Step 5. Write the narrative from each character’s point of view
These character synopses should be about a page each. This is the time to really explore each character and let them tell their own story and develop their own voice.
Step 6. Expand the one-page story outline to several pages
This step is nearly identical to step four. Except instead of taking a sentence and expanding it into a paragraph, you are taking a paragraph and developing it into a page. Assuming you have five paragraphs, and the end of this step you will have five pages.
IMAGE FROM 8TRACKS
Step 7. Create character charts
Going back to the characters for this step. Take what you have already written about each character and expand it to include all of their details. Birthdate, life history, and all the things you talked about in step three. Have a lot of fun, this is the step where you really get to know your characters.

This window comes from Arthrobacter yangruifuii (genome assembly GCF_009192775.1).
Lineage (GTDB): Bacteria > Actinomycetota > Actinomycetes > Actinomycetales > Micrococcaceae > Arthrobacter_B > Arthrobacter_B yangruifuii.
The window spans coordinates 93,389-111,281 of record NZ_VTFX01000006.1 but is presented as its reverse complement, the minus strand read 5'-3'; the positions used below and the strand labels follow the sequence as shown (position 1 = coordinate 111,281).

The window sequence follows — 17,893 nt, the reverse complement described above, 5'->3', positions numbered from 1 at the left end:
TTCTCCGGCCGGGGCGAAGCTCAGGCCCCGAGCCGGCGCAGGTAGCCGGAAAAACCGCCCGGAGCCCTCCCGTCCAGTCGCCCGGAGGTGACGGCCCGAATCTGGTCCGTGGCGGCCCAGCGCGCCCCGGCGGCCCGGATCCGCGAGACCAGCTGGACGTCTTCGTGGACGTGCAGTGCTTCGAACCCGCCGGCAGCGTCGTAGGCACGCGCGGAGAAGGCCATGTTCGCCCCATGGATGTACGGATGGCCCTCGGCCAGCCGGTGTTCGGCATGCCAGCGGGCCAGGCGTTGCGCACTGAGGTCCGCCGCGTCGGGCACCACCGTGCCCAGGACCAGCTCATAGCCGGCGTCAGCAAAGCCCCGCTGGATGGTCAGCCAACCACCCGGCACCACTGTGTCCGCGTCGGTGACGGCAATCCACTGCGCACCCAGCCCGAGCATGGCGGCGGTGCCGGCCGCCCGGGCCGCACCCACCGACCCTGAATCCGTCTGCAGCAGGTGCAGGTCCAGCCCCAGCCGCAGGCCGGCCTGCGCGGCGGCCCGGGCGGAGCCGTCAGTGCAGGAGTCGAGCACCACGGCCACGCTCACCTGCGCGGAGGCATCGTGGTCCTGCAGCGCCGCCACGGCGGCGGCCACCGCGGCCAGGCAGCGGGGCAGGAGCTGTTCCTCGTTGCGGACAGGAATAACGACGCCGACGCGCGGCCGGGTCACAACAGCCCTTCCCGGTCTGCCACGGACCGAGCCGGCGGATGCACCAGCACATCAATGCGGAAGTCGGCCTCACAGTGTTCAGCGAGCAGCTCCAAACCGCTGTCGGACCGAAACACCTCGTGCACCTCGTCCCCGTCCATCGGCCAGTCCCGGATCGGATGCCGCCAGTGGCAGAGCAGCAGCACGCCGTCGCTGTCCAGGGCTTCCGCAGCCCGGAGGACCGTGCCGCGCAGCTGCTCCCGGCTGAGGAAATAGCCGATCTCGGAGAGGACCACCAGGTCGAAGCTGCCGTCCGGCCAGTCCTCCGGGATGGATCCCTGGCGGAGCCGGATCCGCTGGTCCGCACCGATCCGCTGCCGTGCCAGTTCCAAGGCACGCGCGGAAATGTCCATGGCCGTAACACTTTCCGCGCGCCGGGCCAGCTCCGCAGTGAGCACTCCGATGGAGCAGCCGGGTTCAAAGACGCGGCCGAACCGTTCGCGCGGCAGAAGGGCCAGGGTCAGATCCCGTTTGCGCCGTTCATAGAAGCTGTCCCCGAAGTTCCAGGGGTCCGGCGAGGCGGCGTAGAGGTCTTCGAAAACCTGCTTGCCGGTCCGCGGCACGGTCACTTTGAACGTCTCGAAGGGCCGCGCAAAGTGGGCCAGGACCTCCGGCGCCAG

Step 8. Create each scene
Take your multiple page story outline and create all the scenes that get you from point A (the beginning) to point B (the end). Some people like using a spreadsheet for this step. In each row have a scene, and in each scene’s columns fill out the details. That means, describing what happens, what character is featured, and any other central details you want to add.
IMAGE FROM BLONDE LOGIC
Step 9. Time to write the first draft!
You’ve got all the details, each scene is already there, it’s time to finish out all the details! This is where you can add dialogue and detail the cutscenes fully for your video game.
Remember to have fun throughout this whole process. Take as much time as you need for each step, this isn’t meant to be a single day activity. I like assigning one step for one day in the beginning and then one step a week.